slide1 n.
Download
Skip this Video
Loading SlideShow in 5 Seconds..
BEIR VII: “The very error of the moon .” Othello, Act II PowerPoint Presentation
Download Presentation
BEIR VII: “The very error of the moon .” Othello, Act II

Loading in 2 Seconds...

play fullscreen
1 / 45

BEIR VII: “The very error of the moon .” Othello, Act II - PowerPoint PPT Presentation


  • 256 Views
  • Uploaded on

BEIR VII: “The very error of the moon .” Othello, Act II. Herbert L. Abrams. Blast Thermal & Shock Radiation     Initial Nuclear Residual Nuclear Radiation Radiation. Nuclear Weapons Effects. Thermal Heat Wave.

loader
I am the owner, or an agent authorized to act on behalf of the owner, of the copyrighted work described.
capcha
Download Presentation

PowerPoint Slideshow about 'BEIR VII: “The very error of the moon .” Othello, Act II' - oshin


An Image/Link below is provided (as is) to download presentation

Download Policy: Content on the Website is provided to you AS IS for your information and personal use and may not be sold / licensed / shared on other websites without getting consent from its author.While downloading, if for some reason you are not able to download a presentation, the publisher may have deleted the file from their server.


- - - - - - - - - - - - - - - - - - - - - - - - - - E N D - - - - - - - - - - - - - - - - - - - - - - - - - -
Presentation Transcript
slide1

BEIR VII: “The very error of the moon.”

Othello, Act II

Herbert L.Abrams

slide3

Blast Thermal & Shock Radiation





Initial Nuclear Residual Nuclear

Radiation Radiation

Nuclear

Weapons Effects

slide4

Thermal Heat Wave

A one-second “heat flash” travels at the speed of light: vaporizing, melting, starting fires at a distance.

slide5

Blast

The Wave Travels at Supersonic Speed, Killing People & Destroying Buildings in its Path.

slide6

RADIATION:

The Mystery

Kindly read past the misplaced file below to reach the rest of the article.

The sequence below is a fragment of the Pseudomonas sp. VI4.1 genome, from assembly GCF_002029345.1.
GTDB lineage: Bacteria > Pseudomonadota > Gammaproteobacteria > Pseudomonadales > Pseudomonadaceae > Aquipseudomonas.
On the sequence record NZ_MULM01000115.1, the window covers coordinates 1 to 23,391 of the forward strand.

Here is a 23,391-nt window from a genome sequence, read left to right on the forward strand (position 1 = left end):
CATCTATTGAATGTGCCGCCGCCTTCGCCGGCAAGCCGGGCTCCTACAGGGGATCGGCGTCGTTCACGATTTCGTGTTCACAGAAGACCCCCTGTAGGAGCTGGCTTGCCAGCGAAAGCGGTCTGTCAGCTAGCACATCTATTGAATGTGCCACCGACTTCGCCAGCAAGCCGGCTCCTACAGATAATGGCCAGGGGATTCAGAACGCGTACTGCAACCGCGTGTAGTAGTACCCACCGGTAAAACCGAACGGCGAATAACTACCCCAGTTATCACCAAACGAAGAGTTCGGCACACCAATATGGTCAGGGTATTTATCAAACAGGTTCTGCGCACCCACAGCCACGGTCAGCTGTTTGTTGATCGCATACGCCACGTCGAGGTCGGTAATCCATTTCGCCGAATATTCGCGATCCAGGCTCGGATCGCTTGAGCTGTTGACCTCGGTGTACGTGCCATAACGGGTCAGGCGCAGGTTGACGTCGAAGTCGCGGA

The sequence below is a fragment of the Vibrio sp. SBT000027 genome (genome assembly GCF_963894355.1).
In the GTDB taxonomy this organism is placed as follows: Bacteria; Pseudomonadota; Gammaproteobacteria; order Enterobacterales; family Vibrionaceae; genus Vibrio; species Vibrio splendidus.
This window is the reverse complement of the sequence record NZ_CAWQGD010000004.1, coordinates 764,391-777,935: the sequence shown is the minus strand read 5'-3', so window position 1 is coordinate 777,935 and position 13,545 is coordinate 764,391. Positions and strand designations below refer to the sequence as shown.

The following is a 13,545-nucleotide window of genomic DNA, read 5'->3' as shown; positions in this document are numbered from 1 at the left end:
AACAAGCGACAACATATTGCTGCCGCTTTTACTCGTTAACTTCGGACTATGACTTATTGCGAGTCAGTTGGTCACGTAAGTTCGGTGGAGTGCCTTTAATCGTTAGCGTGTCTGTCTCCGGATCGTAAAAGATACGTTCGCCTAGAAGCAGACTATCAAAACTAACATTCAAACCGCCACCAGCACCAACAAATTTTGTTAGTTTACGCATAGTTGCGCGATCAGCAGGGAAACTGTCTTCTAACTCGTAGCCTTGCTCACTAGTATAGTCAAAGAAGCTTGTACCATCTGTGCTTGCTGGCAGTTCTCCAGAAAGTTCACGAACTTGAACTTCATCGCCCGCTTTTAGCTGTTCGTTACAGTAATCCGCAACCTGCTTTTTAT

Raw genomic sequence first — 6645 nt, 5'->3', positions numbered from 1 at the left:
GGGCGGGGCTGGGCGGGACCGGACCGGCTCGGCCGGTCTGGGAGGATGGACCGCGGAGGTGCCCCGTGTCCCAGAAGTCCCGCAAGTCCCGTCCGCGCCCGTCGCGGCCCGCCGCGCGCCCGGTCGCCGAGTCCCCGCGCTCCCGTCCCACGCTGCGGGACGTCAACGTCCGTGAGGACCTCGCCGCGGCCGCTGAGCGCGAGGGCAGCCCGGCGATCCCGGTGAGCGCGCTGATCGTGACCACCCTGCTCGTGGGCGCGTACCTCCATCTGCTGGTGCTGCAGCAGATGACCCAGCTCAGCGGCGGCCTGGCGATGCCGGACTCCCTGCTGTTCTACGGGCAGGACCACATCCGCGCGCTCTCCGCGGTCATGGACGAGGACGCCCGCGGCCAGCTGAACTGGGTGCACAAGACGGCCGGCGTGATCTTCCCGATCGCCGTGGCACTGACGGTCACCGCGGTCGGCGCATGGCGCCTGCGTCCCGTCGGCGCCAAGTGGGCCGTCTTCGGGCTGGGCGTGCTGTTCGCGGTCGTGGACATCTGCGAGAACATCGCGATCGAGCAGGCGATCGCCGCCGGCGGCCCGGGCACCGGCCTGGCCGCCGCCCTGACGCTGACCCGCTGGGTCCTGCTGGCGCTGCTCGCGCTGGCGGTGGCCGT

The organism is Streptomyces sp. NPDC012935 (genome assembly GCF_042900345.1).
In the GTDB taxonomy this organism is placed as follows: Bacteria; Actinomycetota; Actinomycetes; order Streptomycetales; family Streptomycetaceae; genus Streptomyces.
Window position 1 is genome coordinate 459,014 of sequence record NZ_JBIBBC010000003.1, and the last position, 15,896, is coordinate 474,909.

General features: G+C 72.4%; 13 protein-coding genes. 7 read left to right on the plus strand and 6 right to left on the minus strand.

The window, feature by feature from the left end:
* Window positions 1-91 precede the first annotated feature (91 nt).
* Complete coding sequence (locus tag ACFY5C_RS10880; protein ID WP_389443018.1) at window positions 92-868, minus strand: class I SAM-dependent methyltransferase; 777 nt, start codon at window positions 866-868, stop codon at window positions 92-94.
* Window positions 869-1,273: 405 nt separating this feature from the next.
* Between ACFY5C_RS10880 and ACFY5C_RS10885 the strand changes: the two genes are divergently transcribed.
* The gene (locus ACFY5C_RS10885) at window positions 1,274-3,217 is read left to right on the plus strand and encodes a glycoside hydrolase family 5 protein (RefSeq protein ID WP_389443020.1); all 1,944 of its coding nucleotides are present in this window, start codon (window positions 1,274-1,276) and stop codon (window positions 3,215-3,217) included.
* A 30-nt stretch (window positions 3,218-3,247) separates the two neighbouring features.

Nausea, Vomiting, Loss

of Appetite, Diarrhea,

WBC Drops.

slide7

Radiation Effects

High radiation doses tend to kill cells, while low doses tend to damage the genetic code (DNA).

The higher the dose, the sooner the effects of radiation will appear & the higher the probability of death.

slide8

Radiation Effects

  • “Radiation Sickness”
  • 5 Sieverts or Above Marrow Death
  • 10 Sieverts or Above GI Death
  • 20 Sieverts or Above Neurologic Death
slide13

ABCC (47), RERF (75)

  • Life Span Study: 120,000
  • Adult Health Study: 20,000
slide14

The Cancer Risk From

Low Level Radiation

slide15

Our Committee Report: the 700 page BEIRVII advisory recently issued by the National Research Council.

The last previous report on this subject: 1990.

slide16

The BEIR series of seven reports is widely accepted in many nations as a primary source of radiation risk estimates and protective regulations.

slide17

The 16 member BEIR VII international Study Committee consisted of scientists & educators with expertise in:

  • Epidemiology
  • Radiation Biology
  • Cancer Biology
  • Genetics
  • Radiology
  • Physics
slide18

Submissions & Presentations:

  • University & governmental entities such as the EPA, NRC, DOE
  • NGO, public interest, activist & industry groups
slide19

THE ISSUE

Higher risk estimates:

smaller permissible doses

Lower risk: relaxation of protection standards

Stakes: $millions vs. health